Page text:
I’ve taken a brief break from the Mandaean Book of John to do some work on some other projects, including presenting on my research at the 41st annual meeting of the North American Conference on Afroasiatic Linguistics in New Haven and the 223rd meeting of the American Oriental Society in Portland.
Chief among these other projects is my contribution to a new textbook on epigraphy, which consists of a chapter on the problematic Arslan Taş amulet. This amulet, which was first published by Robert du Mesnil du Buisson in 1939, is made out of limestone (or possibly gypsum), shaped like a tablet, and perforated at the top, perhaps so that it could be hung on a doorpost. There are three figures carved upon it: a) a striding warrior wielding a double-headed ax, b) a winged sphinx, and c) a dog-like creature with what appears to be the tail of a scorpion, in the process of swallowing a human figure. The incantation inscribed upon the amulet calls upon one or more supernatural beings to protect the client from two or more maleficent beings. Presumably, these are the figures depicted on the amulet, but this is by no means certain.
The first being whose support is sought is identified as Ssm, son of Pdr. Both ssm and pdr are divine names known from other texts. Coincidentally, this same proper name (or at least its Aramaic form, ssm br pdr) also appears upon an inscription engraved upon the side of a bronze statue of Pazuzu at Oxford’s Ashmolean Museum, allegedly from the site of San el-Hagar (ancient Tanis) in the Nile river delta (you may remember Tanis from the 1981 film Raiders of the Lost Ark).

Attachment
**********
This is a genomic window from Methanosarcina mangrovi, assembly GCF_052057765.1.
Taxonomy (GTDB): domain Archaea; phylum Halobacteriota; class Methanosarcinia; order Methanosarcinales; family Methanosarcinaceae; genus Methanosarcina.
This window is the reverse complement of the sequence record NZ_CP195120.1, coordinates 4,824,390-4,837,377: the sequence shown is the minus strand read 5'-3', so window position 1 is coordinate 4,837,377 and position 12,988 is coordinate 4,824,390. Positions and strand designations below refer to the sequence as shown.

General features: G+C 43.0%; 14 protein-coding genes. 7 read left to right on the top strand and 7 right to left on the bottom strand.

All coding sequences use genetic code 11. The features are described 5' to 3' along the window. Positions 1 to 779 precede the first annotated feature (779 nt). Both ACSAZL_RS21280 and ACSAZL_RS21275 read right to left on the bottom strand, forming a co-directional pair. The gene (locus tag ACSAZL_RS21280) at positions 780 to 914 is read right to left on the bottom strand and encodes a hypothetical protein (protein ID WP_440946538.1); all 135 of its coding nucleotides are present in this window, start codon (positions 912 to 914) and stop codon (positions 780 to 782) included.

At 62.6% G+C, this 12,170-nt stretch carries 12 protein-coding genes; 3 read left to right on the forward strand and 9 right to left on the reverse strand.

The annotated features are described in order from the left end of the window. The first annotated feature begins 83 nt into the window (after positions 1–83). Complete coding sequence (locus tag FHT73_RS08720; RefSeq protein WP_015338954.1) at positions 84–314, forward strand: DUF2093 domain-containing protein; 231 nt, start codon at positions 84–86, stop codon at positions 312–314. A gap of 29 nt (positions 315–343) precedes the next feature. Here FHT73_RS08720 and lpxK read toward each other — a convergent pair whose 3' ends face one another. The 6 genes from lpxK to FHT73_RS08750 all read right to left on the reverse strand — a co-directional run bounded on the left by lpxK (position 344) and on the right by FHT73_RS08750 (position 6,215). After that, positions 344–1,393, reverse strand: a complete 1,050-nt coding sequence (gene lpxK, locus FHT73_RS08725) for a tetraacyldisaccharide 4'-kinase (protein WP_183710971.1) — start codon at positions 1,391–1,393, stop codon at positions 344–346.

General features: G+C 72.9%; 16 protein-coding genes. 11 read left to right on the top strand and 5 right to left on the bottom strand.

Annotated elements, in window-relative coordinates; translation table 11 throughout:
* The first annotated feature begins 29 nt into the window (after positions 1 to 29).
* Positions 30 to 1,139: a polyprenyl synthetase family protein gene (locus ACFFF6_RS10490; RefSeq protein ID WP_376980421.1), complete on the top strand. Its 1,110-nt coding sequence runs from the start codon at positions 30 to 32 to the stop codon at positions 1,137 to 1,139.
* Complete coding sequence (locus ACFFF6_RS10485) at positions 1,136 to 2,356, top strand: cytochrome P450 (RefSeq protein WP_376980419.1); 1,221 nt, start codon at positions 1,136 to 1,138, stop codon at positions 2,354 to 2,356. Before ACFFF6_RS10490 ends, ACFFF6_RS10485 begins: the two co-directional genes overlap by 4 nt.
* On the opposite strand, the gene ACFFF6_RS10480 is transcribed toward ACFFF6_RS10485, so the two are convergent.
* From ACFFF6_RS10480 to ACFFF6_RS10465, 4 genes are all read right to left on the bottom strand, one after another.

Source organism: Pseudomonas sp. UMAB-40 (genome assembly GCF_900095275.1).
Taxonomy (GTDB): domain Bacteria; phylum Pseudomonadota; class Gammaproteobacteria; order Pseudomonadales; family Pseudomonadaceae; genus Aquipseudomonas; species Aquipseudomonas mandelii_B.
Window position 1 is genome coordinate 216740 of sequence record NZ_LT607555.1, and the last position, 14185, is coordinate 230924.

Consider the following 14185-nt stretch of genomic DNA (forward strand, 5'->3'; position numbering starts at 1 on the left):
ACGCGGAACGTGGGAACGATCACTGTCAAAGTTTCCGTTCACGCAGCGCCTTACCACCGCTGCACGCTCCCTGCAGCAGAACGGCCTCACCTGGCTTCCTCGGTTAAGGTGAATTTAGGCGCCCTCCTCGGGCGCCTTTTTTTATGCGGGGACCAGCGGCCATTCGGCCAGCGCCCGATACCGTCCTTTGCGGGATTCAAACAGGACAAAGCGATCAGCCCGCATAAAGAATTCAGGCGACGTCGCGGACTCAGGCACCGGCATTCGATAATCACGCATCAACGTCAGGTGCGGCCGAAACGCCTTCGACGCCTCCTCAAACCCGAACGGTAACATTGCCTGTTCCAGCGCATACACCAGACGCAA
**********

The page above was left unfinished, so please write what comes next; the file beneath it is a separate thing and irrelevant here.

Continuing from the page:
Pazuzu is, of course, an Assyrian demon that represents “a ferocious wind that brings destruction to cultivated land, cattle, and humans.” Most people will be familiar with him from the 1971 William Peter Blatty novel The Exorcist and the 1973 horror film that was adapted from it. Representations of Pazuzu (in the form of amulets and figurines such as the one discovered at Tanis) were popular during the 7th and 6th c. B.C.E., because his image was used to ward off other demons, particularly the infanticidal female demon Lamaštu. Lamaštu is usually depicted as a dog-like figure, not unlike one of the two figures on the front of the Arslan Taş amulet.
Given that Pazuzu amulets and figurines generally include Pazuzu’s name, and the Ashmolean statue invokes the same figure as the Arslan Taş amulet for protection against a Lamaštu-like figure, F.A.M. Wiggermann identifies the Pazuzu with Ssm. Now here’s where things get a little bizarre.
The names “Senoy, Sansenoy and Semangelof” (סנוי סנסנוי וסמנגלוף) were traditionally carved upon cradles, bedposts, and amulets to protect newborn children from the infanticidal female demon Lilith. This is apparently a very ancient custom; forms of these same names appear in the Babylonian incantation bowls from Late Antiquity and even seal amulets from Parthian times. A medieval text, the Alphabet of Sirach, explains how these three angels became the protectors of newborn children (the story bears being reproduced in its entirety):
While God created Adam, who was alone, He said, ‘It is not good for man to be alone’ [Genesis 2:18]. He also created a woman, from the earth, as He had created Adam himself, and called her Lilith. Adam and Lilith immediately began to fight. She said, ‘I will not lie below,’ and he said, ‘I will not lie beneath you, but only on top. For you are fit only to be in the bottom position, while I am to be the superior one.’ Lilith responded, ‘We are equal to each other inasmuch as we were both created from the earth.’ But they would not listen to one another. When Lilith saw this, she pronounced the Ineffable Name and flew away into the air. Adam stood in prayer before his Creator: ‘Sovereign of the universe!’ he said, ‘the woman you gave me has run away.’ At once, the Holy One, blessed be He, sent these three angels [Senoy, Sansenoy and Semangelof] to bring her back.